Last Saturday at 10 in the morning they showed a documentary about Mussolini. They didn’t put the credits at the end and I missed the beginning, so I can’t tell you what it was called or who directed it. I started to watch it in the middle and as it went on I decided to take some notes to share here. It’s not that I am already seeing ghosts where there aren’t any, but tell me if all this isn’t too much of a coincidence…
- He always wanted to win over his audience even if this meant contradicting himself over and over in the media. - Under his government you could only belong to one party. - The media only talked about the prosperity of the country. - He had initiated censorship at the beginning, which ended up becoming the status quo of his regime. - He promised progress and development. - He made himself Commander in Chief of Italy. - He fought wars against the will of his people, in which thousands of soldiers died. - His wife was barely seen in public. - His family held positions in the government. - He introduced compulsory military service. - He was very paranoid and toward the end of his life his mental state was terrible. - All the bad he did outweighs the good he’d been able to do.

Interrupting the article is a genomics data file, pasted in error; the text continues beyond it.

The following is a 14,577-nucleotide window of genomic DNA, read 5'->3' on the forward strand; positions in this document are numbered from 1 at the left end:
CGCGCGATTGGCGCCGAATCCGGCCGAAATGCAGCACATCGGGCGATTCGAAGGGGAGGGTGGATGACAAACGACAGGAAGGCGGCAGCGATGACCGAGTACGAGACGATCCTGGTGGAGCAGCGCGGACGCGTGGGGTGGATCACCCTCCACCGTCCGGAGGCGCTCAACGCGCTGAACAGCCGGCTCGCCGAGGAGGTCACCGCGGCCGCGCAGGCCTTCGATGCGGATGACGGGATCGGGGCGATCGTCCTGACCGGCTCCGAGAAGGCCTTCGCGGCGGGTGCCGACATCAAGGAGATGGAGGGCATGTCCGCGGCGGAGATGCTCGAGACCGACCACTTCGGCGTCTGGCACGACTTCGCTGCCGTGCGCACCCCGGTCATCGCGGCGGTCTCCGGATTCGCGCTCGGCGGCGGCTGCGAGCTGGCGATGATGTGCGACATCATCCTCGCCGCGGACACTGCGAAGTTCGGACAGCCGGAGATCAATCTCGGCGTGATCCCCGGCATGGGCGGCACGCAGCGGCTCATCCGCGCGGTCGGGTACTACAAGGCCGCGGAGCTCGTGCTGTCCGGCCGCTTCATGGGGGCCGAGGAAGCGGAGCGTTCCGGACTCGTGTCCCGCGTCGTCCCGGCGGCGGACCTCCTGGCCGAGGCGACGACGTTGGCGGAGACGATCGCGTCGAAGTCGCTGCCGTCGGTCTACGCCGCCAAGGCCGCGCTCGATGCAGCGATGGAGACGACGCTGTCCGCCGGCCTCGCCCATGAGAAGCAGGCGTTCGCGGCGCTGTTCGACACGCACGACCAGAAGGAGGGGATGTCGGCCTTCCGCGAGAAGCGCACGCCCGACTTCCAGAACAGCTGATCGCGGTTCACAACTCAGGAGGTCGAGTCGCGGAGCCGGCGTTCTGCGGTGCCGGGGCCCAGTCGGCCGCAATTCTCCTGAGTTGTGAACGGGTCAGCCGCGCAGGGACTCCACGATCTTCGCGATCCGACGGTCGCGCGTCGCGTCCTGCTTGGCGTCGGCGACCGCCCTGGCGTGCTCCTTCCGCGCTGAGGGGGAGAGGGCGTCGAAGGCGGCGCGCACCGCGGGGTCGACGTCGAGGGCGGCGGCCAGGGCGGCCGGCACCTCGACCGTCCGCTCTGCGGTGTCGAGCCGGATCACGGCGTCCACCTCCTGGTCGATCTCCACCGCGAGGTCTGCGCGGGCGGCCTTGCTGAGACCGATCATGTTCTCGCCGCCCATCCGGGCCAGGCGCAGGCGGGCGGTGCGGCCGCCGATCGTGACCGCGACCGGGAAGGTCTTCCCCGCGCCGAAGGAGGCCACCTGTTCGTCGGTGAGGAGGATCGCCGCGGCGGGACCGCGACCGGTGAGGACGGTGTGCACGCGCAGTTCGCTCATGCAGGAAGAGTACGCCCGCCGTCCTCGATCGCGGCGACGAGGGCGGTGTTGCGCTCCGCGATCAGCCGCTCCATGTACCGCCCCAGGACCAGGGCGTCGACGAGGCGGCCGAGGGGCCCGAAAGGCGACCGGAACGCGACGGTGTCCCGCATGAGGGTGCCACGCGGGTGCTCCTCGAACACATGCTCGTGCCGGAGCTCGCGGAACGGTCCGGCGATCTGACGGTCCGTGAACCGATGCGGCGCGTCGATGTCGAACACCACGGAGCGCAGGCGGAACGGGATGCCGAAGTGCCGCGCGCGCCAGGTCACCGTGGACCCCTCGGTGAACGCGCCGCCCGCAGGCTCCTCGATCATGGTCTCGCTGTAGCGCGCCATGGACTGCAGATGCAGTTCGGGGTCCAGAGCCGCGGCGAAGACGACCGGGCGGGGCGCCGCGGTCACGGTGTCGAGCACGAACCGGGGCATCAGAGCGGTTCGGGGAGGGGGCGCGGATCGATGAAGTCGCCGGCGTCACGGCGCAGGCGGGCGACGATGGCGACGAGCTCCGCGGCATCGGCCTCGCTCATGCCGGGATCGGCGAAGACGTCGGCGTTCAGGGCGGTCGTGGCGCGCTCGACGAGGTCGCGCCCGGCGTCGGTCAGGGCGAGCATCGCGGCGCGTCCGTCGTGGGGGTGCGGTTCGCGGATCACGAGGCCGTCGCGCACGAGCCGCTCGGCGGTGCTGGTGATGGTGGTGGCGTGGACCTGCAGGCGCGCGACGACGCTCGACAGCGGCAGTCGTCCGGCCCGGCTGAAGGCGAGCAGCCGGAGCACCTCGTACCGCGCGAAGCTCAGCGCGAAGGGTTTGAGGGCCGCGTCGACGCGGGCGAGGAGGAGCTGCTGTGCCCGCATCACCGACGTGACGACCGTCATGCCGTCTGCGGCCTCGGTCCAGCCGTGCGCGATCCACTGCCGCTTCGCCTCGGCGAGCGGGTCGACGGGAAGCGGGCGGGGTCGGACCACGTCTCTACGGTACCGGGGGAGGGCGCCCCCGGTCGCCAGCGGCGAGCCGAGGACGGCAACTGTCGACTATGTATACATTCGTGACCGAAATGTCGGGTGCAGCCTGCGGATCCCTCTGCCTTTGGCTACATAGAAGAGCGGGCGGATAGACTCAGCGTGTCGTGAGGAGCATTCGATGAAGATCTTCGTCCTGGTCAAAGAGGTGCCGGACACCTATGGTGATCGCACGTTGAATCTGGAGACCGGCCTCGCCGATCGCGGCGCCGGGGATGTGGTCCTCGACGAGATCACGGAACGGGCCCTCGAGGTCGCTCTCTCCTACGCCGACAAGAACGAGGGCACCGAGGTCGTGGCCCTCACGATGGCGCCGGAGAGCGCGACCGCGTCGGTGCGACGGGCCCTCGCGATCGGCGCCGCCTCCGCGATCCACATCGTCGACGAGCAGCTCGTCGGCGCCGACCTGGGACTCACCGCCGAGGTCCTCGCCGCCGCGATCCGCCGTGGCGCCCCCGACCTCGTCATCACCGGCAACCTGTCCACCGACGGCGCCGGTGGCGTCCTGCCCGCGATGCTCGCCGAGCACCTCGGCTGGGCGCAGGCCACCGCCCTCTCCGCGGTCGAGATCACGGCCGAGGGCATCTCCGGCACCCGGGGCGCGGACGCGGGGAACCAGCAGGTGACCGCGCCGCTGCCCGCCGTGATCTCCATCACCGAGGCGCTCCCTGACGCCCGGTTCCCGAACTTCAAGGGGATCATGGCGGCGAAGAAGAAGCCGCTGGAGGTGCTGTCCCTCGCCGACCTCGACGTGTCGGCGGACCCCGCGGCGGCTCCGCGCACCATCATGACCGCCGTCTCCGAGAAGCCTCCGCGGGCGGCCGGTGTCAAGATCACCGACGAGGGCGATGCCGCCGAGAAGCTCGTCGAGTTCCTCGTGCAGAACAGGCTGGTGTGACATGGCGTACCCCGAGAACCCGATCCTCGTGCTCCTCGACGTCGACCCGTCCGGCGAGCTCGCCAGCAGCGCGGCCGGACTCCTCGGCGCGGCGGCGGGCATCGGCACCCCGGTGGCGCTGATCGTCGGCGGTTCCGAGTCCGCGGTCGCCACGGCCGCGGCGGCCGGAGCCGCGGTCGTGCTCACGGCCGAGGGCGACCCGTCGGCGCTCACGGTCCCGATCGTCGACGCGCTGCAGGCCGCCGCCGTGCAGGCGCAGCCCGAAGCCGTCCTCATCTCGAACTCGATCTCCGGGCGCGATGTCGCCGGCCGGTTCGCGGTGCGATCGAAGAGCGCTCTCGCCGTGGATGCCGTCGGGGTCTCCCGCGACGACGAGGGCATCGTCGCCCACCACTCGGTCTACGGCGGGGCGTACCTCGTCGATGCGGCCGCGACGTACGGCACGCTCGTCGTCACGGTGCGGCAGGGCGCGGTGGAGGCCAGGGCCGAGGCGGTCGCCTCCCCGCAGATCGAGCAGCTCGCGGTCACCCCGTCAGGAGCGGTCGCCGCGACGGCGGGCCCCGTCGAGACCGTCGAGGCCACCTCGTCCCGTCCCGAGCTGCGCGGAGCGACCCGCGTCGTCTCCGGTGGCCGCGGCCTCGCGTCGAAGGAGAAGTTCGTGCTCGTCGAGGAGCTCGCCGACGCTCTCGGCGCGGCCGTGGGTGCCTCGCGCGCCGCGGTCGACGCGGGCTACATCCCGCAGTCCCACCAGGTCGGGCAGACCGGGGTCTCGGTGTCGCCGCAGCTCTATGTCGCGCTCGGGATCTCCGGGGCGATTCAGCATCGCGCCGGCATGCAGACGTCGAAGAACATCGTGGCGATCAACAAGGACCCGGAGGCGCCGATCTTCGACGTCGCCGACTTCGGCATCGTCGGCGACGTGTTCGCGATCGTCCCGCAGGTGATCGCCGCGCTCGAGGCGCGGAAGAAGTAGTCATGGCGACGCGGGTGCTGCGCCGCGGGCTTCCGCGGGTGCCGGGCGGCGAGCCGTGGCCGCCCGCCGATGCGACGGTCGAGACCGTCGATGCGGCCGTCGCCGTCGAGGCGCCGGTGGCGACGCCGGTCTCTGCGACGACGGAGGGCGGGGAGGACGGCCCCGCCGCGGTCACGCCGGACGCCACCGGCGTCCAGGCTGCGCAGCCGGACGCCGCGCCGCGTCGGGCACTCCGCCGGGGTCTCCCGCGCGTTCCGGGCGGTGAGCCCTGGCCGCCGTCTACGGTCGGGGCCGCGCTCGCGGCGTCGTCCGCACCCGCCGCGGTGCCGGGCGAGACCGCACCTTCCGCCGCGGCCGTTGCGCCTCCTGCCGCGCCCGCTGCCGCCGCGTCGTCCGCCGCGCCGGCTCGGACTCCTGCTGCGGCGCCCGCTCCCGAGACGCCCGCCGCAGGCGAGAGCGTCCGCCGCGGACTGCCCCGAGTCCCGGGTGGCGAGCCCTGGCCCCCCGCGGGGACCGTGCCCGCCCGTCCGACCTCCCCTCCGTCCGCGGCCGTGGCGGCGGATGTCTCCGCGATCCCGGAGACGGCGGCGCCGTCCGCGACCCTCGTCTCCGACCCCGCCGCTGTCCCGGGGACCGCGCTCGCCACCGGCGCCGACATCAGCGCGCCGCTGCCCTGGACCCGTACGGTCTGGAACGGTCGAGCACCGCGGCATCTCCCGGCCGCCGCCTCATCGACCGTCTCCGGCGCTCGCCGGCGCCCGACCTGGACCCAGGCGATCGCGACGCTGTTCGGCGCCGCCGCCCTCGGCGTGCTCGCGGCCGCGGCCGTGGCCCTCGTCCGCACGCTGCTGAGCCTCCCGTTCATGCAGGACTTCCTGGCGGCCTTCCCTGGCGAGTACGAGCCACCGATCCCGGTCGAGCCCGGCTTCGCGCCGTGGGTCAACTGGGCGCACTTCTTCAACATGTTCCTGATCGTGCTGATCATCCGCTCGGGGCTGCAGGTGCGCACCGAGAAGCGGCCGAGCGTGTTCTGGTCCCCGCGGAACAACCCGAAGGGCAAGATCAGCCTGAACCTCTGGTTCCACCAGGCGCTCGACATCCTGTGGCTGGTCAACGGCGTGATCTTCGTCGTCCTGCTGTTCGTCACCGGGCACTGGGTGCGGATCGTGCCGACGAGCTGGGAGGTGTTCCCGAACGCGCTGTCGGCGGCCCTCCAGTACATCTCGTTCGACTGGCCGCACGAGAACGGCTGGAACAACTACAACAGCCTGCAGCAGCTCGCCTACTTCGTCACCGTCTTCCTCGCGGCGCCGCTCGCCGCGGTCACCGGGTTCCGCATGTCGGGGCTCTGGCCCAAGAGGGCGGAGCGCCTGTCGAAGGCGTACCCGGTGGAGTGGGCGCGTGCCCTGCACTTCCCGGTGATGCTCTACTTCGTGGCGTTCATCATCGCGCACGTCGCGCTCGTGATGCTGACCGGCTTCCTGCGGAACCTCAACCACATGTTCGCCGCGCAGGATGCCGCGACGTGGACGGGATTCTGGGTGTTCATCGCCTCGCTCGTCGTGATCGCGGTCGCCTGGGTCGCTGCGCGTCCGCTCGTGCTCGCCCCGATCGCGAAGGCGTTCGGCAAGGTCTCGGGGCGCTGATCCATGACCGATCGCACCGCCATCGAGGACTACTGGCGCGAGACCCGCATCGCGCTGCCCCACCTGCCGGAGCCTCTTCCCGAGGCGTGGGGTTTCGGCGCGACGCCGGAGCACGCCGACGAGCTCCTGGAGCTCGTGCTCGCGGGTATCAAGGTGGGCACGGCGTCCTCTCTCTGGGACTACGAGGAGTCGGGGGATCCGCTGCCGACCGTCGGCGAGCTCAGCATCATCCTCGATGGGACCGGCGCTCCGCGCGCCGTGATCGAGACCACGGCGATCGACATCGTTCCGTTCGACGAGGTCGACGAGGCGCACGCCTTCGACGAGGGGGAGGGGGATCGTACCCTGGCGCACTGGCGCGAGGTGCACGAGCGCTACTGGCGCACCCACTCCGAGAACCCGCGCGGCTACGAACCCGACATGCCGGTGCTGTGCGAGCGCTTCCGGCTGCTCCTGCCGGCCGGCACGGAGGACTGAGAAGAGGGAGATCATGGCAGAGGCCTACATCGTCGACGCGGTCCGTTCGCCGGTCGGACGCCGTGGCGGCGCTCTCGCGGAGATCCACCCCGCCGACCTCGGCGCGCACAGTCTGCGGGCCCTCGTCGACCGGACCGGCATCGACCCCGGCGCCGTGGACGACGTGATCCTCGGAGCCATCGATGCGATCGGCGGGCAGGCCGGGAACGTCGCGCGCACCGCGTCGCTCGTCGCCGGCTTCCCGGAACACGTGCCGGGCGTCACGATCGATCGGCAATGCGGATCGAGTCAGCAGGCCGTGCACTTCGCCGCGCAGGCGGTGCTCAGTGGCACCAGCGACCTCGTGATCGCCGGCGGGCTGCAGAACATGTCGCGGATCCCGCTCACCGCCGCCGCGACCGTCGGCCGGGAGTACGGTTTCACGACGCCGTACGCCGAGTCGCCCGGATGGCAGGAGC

Note: I have no picture of Mussolini, so I decided on this one by pure "coincidence".
This is an excerpt to a version of the song, Epitaph for Vladimir Visotski by Karsmarski Jacek (Polish dissident songwriter), which includes Ciro Diaz in his latest album, The Blue Slug, that I listened to compulsively for at least two months, especially on the street with my mp3 inherited from a friend who now has an I-pod. (Download the lyrics here) (Download the recording and album cover here) The song (in summary, which runs about ten minutes) is about a desperate artist going through the circles of hell in search of an answer or death, and at the end of his journey there is only loneliness and the weight of the supreme power above himself. So I found myself at times catching the bus across Havana at 12 noon in August under the perennial sunshine and with the distressing feeling of not going anywhere, or arriving too late, or going for pleasure ... I feel that I have already arrived at the eighth enclosure (this is the finale of the song) where there is nothing, and I feel useless and empty, and I look at people without faith who walk along the street and who have so much fear that they no longer know they're afraid, and who have seen so many Roundtables and so many news broadcasts that they no longer know what belongs to reality or just to the TV screen. They cannot discern that they no longer believe, but cannot disbelieve either, and just move along past me not going anywhere.